An informant reported that her grandmother "talked about her father [Lyman Jairus Strong] rode circuit as a judge and his areas of travel were Mississippi, Louisiana, and possibly other states." This would have been in the mid-1800s. Where can I find information about specific judges and their decisions in this time and place?

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    It's not a great answer, but I have some ideas to get you started. I don't envy you, looking for someone with the surname 'Strong', given my experience with doing newspaper searches for other surnames which are also common words.
    – Jan Murphy
    Commented Oct 9, 2015 at 17:38

1 Answer 1


In the post Short circuited!, posted on 9 Oct 2015, Judy G. Russell says:

[T]he records of the Circuit Courts from 1789 until 1911 are considered trial court records, and they’re in Record Group 21, Records of the United States District Courts. You’ll find them in the specific National Archives branch that has the records for the District Courts in that state.

Russell refers her readers to the interactive map at the Federal Judicial Center, where you can mouse over the map and see what courts are included in that area.

The graphic in her blog posts shows that Mississippi and Louisiana, along with Texas, are in Circuit 5:

  • Fort Worth, U.S. Court of Appeals for the Fifth Circuit, Alabama, Florida, Georgia, Louisiana, Mississippi, and Texas.

The National Archives at Fort Worth has finding aids for the records in RG21 -- here is the page for Louisiana.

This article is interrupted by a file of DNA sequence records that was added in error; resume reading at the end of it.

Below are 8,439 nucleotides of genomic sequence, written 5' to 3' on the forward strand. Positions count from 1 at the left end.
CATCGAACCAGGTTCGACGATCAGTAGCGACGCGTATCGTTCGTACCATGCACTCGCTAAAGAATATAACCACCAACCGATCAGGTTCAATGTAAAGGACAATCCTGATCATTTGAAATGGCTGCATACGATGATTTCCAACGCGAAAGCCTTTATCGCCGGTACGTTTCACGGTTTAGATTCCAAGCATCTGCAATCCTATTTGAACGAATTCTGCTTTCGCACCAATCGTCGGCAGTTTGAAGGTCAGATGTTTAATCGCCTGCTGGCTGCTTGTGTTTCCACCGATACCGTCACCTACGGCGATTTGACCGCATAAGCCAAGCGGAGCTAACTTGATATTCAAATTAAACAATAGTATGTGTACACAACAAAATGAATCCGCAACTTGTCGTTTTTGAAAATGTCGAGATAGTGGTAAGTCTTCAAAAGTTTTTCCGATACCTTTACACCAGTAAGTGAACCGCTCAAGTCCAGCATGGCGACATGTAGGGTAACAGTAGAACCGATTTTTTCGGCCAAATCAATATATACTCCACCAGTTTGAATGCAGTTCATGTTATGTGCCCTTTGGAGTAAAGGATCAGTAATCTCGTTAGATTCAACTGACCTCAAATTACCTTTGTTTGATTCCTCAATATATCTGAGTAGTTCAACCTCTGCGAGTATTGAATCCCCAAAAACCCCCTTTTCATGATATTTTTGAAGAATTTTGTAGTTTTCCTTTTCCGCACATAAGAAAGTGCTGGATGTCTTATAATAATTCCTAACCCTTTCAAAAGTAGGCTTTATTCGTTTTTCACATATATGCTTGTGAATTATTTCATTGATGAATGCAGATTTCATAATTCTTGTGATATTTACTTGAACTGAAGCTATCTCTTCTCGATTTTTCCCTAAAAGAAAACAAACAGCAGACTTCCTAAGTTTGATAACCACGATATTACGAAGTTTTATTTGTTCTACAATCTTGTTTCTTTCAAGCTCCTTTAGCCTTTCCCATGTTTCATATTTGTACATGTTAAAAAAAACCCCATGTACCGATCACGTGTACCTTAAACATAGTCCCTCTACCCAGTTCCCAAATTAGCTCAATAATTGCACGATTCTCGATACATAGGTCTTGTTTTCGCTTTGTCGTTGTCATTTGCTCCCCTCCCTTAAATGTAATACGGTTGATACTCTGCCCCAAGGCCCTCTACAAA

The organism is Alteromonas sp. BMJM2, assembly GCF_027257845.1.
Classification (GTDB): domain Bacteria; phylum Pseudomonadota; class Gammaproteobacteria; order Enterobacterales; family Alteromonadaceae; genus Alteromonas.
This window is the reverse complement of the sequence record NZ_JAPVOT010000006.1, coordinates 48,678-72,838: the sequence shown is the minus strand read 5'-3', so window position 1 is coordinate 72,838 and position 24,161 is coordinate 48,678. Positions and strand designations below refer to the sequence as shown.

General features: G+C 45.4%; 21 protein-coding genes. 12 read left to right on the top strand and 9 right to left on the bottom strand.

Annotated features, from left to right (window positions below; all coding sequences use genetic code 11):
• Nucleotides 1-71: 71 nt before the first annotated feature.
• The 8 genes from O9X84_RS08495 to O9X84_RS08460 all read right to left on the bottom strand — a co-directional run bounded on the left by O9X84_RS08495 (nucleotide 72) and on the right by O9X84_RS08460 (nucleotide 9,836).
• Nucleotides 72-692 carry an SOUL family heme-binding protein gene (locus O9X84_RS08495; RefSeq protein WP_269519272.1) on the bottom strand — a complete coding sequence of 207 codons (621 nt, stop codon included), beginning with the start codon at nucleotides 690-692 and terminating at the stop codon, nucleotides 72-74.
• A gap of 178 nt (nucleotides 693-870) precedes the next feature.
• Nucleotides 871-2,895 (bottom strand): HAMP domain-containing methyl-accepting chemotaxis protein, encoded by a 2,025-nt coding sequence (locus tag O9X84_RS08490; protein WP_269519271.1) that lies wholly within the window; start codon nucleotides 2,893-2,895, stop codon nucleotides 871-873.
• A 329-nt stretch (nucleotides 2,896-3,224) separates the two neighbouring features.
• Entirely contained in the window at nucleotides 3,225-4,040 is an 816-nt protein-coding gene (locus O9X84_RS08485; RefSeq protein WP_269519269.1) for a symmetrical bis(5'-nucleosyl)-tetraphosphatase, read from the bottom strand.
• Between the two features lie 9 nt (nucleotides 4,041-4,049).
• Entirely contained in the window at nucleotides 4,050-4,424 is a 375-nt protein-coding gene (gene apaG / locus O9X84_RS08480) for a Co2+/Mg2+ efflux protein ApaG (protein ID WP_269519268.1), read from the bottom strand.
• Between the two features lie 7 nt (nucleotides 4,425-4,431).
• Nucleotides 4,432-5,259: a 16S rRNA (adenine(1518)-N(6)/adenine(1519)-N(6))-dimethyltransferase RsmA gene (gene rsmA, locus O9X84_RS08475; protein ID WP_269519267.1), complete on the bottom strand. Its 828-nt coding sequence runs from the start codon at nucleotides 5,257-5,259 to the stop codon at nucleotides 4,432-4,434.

Russell also gives pointers to other resources on the Federal Judicial Center website, including a downloadable PDF, Guide to Research in Federal Judicial History.

To locate information about Lyman Jairus Strong, it might help to find clues that would pinpoint when and where he was riding circuit, since the statutes in effect at the time would give you clues to where the records turned up. The History of the Federal Judiciary shows a timeline for the Fifth Circuit:

The Federal Judicial Circuits Organization of the Fifth Circuit

  • 1801 Georgia, North Carolina, South Carolina. (2 Stat. 89)
  • 1802 North Carolina, Virginia. (2 Stat. 156)
  • 1842 Alabama, Louisiana. (5 Stat. 507)
  • 1862 Alabama, Florida, Georgia, Mississippi, South Carolina. (12 Stat. 576)
  • 1866 Alabama, Florida, Georgia, Louisiana, Mississippi, Texas. (14 Stat. 209)
  • 1948 Alabama, Canal Zone, Florida, Georgia, Louisiana, Mississippi, Texas. (62 Stat. 870)
  • 1980 Canal Zone, Louisiana, Mississippi, Texas. (94 Stat. 1994)
  • 1982 Louisiana, Mississippi, Texas. (93 Stat. 493)

Possible sources of information, in addition to the court records themselves, might be:

  • State and County histories
  • Newspapers
  • Manuscript collections (diaries, etc.) in local, county, and state archives
  • The Congressional Record
  • The U.S. Congressional serial sets -- available through Heritage Quest (at some libraries) and Genealogy Bank (by subscription) -- see NARA's Know Your Records presentation Genealogy Research Using the U.S. Congressional Serial Set (2016 Feb. 25) on YouTube
  • The Official register of the United States has lists of judges for the District and Circuit Courts (check Google Books, the Internet Archive, and other online 'repositories')
  • OHGenweb's Circuit Riders Database (parts are hosted on RootsWeb) -- as of late Feb 2016 RootsWeb was down because of hardware difficulties and is scheduled to be back after 15 March 2016.

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